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Will Fukushima’s Leaking Radiation Contaminate Tokyo’s Water Supply?

Situated on the edge of the ocean, FNPP#1 is built on soft and spongy “fill” soil and is nearly the opposite of Chernobyl where that power plant’s foundation was rock solid.

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Will Fukushima’s Leaking Radiation Contaminate Tokyo’s Water Supply?



Fukushima radiation leak

By Richard Wilcox Ph.D

Anyone who has been following the ongoing nightmare of the Fukushima nuclear disaster will know that over the past months there have been a slew of news articles documenting the contamination of the land and water beneath the Fukushima Nuclear Power Plant No. 1 (FNPP#1), also referred to as “Dai-ichi,” meaning “no. 1.” The radioactive contamination beneath the FNPP#1 is both highly radioactive and being found at great depths.

Situated on the edge of the ocean, FNPP#1 is built on soft and spongy “fill” soil and is nearly the opposite of Chernobyl where that power plant’s foundation was rock solid.

We can clearly detect a pattern here: the corium globs (melted fuel) from the three melted down reactors (numbers 1, 2, 3) are in unknown locations. That melted fuel could either be in the bottom of the reactor buildings where it is constantly being cooled by the coolant water that Tokyo Electric Power Company (Tepco) is pumping onto it, or melted through the bottom of the buildings and undergoing a China Syndrome phenomenon. Either way not only is coolant water leaking out of the buildings before it is recycled into safer storage tanks, but also groundwater is seeping up into those buildings, becoming contaminated, then pouring out again. The contaminated water is traveling both into the ground water and out to sea.

Just recently it has been reported that Tepco is planning to dump all of the stored water on site, as they are running out of space! The filtration system is imperfect and does not remove all radionuclides reliably, and crucially does not remove any tritium, which would be the main source of radiation to be dumped into the ocean.

The Tokyo Connection

Tokyo is one of the world’s most densely populated megapolis regions. Since the 3/11 disaster, radiation has been appearing in the drinking water, and airborne fallout is occurring in the prefectures around Fukushima including Tokyo (1; 2; 3). Contamination in Fukushima is particularly bad.

I think the current contamination in Tokyo to water, and air is from a combination of the initial fallout and the stirring up of radionuclides from wind and weather.

It could also be from incineration of radioactive debris, but, I personally doubt that that is spreading much radiation into the environment directly, as the filters would remove most of the radiation (the fly ash is another story as to where and how it is stored). On the other hand, how much illegal burning of debris is occurring which is releasing high levels of radiation? No one knows, but it is possible given the dearth of information about the topic in the censored Japanese media.

Ongoing emissions from FNPP#1 could also be adding to the general burden of radiation being measured in fallout and water supply in the Tokyo region. Prefectures to the west of Tokyo generally do not measure detectable radiation in fallout or drinking water, according to the government.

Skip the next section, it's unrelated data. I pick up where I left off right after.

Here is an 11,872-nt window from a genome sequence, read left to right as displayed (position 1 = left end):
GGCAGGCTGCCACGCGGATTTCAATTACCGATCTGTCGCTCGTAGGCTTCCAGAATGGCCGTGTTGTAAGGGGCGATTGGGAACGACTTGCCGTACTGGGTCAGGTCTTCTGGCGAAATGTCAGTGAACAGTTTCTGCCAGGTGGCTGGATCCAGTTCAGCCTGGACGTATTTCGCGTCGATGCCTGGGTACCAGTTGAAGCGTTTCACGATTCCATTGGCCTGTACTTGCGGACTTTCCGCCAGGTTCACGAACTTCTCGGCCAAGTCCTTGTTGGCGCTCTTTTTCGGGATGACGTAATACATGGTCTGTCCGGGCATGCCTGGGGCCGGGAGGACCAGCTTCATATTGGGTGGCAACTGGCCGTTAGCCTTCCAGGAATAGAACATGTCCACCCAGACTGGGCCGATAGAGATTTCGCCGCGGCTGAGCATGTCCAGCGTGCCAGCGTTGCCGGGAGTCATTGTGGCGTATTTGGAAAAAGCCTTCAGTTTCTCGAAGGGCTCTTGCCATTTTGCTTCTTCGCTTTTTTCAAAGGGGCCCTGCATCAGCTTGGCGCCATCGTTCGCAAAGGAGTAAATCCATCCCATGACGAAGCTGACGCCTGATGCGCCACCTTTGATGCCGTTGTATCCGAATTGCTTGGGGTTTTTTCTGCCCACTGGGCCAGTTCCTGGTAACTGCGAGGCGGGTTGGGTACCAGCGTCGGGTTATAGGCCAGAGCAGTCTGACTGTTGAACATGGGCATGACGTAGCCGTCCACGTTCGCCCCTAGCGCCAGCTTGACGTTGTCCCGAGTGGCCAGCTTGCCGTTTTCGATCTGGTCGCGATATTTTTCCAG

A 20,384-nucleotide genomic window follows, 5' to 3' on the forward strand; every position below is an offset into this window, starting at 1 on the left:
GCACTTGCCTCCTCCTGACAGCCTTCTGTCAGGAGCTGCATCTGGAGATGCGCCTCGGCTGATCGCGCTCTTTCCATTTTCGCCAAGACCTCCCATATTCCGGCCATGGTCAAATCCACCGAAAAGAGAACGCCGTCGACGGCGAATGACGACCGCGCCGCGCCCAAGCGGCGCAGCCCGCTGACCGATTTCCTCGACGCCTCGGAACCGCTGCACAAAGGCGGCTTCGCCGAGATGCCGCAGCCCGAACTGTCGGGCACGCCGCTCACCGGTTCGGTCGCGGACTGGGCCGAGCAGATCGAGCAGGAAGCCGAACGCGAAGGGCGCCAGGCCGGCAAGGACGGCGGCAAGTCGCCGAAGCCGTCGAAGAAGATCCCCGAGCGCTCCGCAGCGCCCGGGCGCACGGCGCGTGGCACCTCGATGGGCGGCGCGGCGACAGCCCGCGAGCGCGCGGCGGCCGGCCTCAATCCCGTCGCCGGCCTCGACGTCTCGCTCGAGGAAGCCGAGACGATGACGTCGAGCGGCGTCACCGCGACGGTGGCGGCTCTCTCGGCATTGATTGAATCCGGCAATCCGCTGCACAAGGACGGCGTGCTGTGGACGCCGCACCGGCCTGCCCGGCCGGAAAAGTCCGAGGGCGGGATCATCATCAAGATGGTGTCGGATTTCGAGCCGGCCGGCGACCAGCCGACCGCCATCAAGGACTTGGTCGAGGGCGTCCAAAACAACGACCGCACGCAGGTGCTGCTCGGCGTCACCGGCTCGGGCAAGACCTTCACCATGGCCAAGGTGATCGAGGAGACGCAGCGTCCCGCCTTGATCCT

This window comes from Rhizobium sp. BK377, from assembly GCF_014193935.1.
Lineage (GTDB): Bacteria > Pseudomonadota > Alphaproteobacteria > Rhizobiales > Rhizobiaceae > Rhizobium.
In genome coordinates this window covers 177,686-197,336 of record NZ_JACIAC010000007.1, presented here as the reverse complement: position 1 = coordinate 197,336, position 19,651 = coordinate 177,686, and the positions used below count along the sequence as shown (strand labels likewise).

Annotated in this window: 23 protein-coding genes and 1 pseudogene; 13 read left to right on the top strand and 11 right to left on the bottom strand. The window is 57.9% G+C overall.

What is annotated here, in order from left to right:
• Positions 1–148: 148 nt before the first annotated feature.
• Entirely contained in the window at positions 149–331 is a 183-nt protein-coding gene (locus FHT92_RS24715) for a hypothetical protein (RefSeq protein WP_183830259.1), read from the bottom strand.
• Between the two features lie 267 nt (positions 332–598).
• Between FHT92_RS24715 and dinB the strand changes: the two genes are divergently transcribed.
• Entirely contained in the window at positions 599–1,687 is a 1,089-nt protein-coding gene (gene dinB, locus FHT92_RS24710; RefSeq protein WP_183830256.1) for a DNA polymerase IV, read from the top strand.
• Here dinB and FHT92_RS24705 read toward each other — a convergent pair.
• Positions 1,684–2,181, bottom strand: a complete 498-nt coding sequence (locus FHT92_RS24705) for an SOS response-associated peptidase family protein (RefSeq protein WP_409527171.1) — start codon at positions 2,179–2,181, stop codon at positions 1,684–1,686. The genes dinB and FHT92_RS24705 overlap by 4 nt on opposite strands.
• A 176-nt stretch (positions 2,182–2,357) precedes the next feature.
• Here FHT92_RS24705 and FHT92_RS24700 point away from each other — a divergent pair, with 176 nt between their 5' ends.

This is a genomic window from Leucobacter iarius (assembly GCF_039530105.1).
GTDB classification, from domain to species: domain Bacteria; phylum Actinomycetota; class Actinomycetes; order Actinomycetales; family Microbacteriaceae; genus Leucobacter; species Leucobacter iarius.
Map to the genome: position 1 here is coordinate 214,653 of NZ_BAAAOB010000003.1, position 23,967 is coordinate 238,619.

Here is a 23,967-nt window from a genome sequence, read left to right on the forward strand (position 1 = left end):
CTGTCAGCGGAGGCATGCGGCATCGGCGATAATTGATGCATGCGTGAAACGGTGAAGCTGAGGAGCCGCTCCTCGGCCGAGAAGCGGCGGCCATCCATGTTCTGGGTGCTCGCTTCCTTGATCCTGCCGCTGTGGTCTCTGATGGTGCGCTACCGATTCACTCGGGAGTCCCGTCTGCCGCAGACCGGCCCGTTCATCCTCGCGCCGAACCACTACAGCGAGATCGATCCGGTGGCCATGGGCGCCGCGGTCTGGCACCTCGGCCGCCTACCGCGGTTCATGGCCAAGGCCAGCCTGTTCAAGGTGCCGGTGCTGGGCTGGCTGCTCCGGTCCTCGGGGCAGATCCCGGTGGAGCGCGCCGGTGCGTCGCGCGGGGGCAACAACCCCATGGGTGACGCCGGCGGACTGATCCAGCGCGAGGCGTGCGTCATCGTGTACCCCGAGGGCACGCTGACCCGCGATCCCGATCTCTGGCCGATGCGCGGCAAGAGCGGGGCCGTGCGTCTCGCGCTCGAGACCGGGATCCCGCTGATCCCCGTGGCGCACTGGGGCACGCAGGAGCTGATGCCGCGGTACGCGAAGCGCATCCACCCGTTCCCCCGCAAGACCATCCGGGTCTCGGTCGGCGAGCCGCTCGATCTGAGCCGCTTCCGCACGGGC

I find it hard to believe that ongoing airborne emissions from the FNPP#1 are reaching Tokyo in any great amount, directly, however. Tokyo has hotspots but those are mainly from the initial accident.

An Underground Plume Of Doom?

However, the groundwater contamination issue is something few people are talking about. A colleague of mine who is an astute researcher, Professor Uranium, and I, were discussing the possibility of the Tokyo drinking water supply eventually becoming contaminated by this process.

“I think the plume of radiation in the aquifer is relatively slow moving. But my understanding is that the aquifer under Daiichi eventually connects up to other aquifers in Japan, including the one that sources Tokyo. The fuel is underground. The water supply is going to be contaminated in the long run.”

Back in 2012 one of the more honest and outspoken nuclear engineers in Japan at the time, Masashi Goto, was quoted as saying he worried the contamination from the FNPP#1 could potentially reach “public water supplies” (4).

I located two hydrological maps that appear to be reliable (5; 6). In the first map we can see that the major aquifer, or, “groundwater basin” that clearly includes Tokyo, has a border that cuts just to the south of the FNPP#1. Too close for comfort.

Transboundary Aquifers in Asia

 

In the second map, we see that the areas surrounding the major Tokyo groundwater basin contain “local and shallow aquifers.” This is also obvious from looking at topographical maps of Fukushima which has many streams and rivers, something that is very common in mountainous Japan and typical of such topography.

Inside the Global Aquifer Map

“Most of the water resources of Tokyo come from rivers” and is processed through a series of dams and reservoirs (7). When the initial 311 nuclear disaster occurred radiation was dumped into some of these reservoirs from above and contaminated public water supplies. They remain so today.